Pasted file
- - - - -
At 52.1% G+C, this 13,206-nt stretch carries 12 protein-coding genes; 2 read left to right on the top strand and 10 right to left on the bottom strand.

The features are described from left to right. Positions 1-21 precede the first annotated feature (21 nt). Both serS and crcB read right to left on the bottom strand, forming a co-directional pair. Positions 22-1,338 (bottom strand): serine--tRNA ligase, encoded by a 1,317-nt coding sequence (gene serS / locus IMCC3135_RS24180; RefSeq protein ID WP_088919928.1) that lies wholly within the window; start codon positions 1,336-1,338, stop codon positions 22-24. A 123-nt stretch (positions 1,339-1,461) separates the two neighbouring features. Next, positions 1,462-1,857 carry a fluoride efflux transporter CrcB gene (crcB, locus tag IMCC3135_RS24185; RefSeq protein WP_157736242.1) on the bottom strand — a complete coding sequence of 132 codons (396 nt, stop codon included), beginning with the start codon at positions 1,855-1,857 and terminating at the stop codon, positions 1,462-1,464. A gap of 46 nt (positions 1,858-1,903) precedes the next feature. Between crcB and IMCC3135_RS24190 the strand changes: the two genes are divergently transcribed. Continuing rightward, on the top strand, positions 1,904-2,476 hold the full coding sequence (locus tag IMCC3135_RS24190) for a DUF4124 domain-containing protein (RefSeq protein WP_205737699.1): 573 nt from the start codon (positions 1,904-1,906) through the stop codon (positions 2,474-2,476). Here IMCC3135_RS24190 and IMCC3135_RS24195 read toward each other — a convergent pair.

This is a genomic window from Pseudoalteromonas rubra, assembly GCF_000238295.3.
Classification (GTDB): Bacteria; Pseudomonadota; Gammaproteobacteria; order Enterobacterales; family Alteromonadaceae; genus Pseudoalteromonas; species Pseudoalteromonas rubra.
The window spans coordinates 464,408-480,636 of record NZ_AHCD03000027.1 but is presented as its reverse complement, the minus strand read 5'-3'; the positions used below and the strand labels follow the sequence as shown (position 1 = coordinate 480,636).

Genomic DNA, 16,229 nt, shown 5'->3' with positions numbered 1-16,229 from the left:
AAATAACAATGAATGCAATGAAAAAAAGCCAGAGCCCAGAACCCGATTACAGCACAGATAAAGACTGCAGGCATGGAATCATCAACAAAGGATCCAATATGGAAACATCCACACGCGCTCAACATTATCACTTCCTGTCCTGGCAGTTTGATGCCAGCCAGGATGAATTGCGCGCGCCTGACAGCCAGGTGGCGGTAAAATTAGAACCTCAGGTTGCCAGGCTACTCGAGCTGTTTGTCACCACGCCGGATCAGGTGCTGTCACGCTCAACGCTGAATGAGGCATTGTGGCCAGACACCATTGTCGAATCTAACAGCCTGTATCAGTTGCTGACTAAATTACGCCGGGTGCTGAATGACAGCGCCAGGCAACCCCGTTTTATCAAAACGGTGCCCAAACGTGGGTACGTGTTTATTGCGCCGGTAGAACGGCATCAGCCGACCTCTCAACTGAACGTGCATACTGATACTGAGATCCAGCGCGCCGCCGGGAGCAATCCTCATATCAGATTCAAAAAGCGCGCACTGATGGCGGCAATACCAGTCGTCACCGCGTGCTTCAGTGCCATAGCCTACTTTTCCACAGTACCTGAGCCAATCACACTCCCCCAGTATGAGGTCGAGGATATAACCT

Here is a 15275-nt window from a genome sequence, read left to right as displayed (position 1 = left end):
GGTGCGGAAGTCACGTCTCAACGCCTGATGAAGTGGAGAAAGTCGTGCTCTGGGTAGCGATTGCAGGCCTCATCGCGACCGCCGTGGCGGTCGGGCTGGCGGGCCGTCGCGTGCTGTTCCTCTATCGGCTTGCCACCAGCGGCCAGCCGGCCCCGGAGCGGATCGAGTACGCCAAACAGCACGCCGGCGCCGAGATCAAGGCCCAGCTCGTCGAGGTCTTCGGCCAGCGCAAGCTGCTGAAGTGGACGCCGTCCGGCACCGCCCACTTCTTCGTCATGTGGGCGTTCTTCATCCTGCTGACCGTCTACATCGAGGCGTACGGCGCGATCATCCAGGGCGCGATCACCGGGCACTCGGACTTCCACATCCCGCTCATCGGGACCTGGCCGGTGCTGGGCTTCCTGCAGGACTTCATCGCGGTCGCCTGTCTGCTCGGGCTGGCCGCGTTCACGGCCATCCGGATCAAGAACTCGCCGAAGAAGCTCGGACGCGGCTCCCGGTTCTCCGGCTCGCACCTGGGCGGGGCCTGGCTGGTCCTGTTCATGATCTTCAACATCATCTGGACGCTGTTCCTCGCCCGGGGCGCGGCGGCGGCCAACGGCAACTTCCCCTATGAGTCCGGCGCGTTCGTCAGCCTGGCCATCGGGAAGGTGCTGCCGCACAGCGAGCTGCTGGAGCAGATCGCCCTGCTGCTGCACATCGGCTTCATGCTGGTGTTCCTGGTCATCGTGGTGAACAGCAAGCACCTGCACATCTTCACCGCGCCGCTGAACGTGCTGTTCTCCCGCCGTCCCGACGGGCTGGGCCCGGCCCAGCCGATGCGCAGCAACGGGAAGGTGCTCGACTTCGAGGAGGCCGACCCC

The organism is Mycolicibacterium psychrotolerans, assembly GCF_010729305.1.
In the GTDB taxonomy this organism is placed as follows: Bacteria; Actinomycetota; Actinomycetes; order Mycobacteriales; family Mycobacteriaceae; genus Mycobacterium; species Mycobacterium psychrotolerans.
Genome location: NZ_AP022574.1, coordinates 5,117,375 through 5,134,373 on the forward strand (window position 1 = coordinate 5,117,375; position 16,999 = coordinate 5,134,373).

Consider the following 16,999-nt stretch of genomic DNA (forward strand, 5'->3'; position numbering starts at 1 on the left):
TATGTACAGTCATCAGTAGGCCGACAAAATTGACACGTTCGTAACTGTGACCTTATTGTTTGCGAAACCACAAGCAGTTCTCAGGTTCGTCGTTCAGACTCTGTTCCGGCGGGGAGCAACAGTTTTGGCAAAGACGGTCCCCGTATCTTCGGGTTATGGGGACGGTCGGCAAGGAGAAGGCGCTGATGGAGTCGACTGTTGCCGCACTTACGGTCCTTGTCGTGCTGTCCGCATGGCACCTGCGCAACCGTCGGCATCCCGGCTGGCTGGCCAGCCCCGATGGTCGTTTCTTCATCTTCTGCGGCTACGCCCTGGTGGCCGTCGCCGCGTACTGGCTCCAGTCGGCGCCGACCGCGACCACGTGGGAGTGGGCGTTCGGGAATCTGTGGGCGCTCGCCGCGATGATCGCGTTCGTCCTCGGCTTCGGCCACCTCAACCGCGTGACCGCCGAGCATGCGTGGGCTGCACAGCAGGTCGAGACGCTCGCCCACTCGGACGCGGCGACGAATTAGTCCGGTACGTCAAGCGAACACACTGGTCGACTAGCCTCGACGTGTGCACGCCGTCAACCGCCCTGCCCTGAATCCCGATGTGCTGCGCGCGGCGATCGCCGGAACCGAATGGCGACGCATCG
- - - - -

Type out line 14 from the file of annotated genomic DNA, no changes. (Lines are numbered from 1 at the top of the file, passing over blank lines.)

TATGTACAGTCATCAGTAGGCCGACAAAATTGACACGTTCGTAACTGTGACCTTATTGTTTGCGAAACCACAAGCAGTTCTCAGGTTCGTCGTTCAGACTCTGTTCCGGCGGGGAGCAACAGTTTTGGCAAAGACGGTCCCCGTATCTTCGGGTTATGGGGACGGTCGGCAAGGAGAAGGCGCTGATGGAGTCGACTGTTGCCGCACTTACGGTCCTTGTCGTGCTGTCCGCATGGCACCTGCGCAACCGTCGGCATCCCGGCTGGCTGGCCAGCCCCGATGGTCGTTTCTTCATCTTCTGCGGCTACGCCCTGGTGGCCGTCGCCGCGTACTGGCTCCAGTCGGCGCCGACCGCGACCACGTGGGAGTGGGCGTTCGGGAATCTGTGGGCGCTCGCCGCGATGATCGCGTTCGTCCTCGGCTTCGGCCACCTCAACCGCGTGACCGCCGAGCATGCGTGGGCTGCACAGCAGGTCGAGACGCTCGCCCACTCGGACGCGGCGACGAATTAGTCCGGTACGTCAAGCGAACACACTGGTCGACTAGCCTCGACGTGTGCACGCCGTCAACCGCCCTGCCCTGAATCCCGATGTGCTGCGCGCGGCGATCGCCGGAACCGAATGGCGACGCATCG